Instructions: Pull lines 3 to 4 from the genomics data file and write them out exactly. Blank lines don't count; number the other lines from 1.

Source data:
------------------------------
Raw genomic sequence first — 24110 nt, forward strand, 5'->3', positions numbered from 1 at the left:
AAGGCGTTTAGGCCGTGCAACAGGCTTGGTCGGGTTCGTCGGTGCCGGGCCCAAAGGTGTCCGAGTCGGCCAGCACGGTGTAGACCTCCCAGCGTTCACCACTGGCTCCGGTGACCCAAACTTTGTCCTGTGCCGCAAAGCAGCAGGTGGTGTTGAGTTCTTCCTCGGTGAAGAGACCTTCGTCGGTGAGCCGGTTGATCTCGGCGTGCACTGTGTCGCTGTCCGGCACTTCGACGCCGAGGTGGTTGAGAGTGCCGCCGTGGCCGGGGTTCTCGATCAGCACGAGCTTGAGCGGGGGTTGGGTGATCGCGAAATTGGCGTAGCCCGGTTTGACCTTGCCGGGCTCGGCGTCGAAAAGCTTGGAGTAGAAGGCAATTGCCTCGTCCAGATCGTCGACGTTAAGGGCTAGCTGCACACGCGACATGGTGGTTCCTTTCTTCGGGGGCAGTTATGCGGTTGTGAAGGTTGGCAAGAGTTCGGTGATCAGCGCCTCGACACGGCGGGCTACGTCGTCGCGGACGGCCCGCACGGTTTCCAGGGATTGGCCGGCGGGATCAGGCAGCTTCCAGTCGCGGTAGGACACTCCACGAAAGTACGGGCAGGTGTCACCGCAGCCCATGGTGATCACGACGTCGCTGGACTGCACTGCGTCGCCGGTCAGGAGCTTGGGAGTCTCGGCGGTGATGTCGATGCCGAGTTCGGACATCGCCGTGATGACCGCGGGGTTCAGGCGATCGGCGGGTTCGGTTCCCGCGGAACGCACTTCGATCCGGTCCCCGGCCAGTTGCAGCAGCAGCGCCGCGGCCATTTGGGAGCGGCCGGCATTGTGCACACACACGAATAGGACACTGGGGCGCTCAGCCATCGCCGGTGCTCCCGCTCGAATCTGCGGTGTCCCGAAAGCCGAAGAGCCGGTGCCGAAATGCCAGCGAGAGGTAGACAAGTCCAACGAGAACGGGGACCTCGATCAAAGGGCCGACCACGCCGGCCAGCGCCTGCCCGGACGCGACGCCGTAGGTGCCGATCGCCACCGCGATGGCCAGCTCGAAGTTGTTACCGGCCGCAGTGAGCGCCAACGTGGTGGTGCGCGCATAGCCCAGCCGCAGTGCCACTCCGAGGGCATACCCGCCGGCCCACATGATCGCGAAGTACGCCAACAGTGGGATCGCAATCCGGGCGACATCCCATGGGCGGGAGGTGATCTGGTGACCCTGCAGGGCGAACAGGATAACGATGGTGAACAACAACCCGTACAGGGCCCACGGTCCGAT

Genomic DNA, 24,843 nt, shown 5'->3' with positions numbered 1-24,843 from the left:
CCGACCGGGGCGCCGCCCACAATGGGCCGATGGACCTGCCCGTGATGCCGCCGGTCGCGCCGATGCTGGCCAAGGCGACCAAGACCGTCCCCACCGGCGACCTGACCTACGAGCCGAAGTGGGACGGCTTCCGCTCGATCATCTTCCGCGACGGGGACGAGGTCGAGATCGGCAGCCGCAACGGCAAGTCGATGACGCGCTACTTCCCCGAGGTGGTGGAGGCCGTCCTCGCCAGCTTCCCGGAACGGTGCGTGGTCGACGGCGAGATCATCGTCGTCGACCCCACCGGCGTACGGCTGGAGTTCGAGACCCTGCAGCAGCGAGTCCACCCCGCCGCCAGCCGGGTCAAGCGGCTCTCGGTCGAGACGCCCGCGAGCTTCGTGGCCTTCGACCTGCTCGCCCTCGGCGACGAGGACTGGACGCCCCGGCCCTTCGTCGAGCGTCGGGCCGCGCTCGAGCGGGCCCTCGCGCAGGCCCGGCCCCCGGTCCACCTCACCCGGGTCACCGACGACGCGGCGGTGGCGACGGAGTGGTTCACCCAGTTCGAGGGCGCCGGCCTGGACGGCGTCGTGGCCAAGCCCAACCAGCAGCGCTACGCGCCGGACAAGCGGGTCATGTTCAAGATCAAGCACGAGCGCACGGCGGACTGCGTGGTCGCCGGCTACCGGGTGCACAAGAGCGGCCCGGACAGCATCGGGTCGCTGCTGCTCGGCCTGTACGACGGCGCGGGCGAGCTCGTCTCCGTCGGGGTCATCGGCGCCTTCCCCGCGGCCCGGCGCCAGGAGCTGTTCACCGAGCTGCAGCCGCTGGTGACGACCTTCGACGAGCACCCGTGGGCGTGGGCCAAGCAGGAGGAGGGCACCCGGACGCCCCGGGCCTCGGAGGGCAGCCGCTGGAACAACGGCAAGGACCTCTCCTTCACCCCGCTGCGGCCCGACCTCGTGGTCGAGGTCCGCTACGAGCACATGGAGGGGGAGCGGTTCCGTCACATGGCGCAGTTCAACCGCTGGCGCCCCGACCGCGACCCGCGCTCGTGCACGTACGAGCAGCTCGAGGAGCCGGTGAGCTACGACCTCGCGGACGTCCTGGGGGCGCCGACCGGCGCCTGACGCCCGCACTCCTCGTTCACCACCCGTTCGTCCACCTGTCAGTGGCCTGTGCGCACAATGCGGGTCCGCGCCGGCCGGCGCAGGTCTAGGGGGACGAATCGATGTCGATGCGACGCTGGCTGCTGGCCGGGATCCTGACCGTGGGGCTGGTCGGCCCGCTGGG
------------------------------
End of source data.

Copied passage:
Genomic DNA, 24,843 nt, shown 5'->3' with positions numbered 1-24,843 from the left:
CCGACCGGGGCGCCGCCCACAATGGGCCGATGGACCTGCCCGTGATGCCGCCGGTCGCGCCGATGCTGGCCAAGGCGACCAAGACCGTCCCCACCGGCGACCTGACCTACGAGCCGAAGTGGGACGGCTTCCGCTCGATCATCTTCCGCGACGGGGACGAGGTCGAGATCGGCAGCCGCAACGGCAAGTCGATGACGCGCTACTTCCCCGAGGTGGTGGAGGCCGTCCTCGCCAGCTTCCCGGAACGGTGCGTGGTCGACGGCGAGATCATCGTCGTCGACCCCACCGGCGTACGGCTGGAGTTCGAGACCCTGCAGCAGCGAGTCCACCCCGCCGCCAGCCGGGTCAAGCGGCTCTCGGTCGAGACGCCCGCGAGCTTCGTGGCCTTCGACCTGCTCGCCCTCGGCGACGAGGACTGGACGCCCCGGCCCTTCGTCGAGCGTCGGGCCGCGCTCGAGCGGGCCCTCGCGCAGGCCCGGCCCCCGGTCCACCTCACCCGGGTCACCGACGACGCGGCGGTGGCGACGGAGTGGTTCACCCAGTTCGAGGGCGCCGGCCTGGACGGCGTCGTGGCCAAGCCCAACCAGCAGCGCTACGCGCCGGACAAGCGGGTCATGTTCAAGATCAAGCACGAGCGCACGGCGGACTGCGTGGTCGCCGGCTACCGGGTGCACAAGAGCGGCCCGGACAGCATCGGGTCGCTGCTGCTCGGCCTGTACGACGGCGCGGGCGAGCTCGTCTCCGTCGGGGTCATCGGCGCCTTCCCCGCGGCCCGGCGCCAGGAGCTGTTCACCGAGCTGCAGCCGCTGGTGACGACCTTCGACGAGCACCCGTGGGCGTGGGCCAAGCAGGAGGAGGGCACCCGGACGCCCCGGGCCTCGGAGGGCAGCCGCTGGAACAACGGCAAGGACCTCTCCTTCACCCCGCTGCGGCCCGACCTCGTGGTCGAGGTCCGCTACGAGCACATGGAGGGGGAGCGGTTCCGTCACATGGCGCAGTTCAACCGCTGGCGCCCCGACCGCGACCCGCGCTCGTGCACGTACGAGCAGCTCGAGGAGCCGGTGAGCTACGACCTCGCGGACGTCCTGGGGGCGCCGACCGGCGCCTGACGCCCGCACTCCTCGTTCACCACCCGTTCGTCCACCTGTCAGTGGCCTGTGCGCACAATGCGGGTCCGCGCCGGCCGGCGCAGGTCTAGGGGGACGAATCGATGTCGATGCGACGCTGGCTGCTGGCCGGGATCCTGACCGTGGGGCTGGTCGGCCCGCTGGG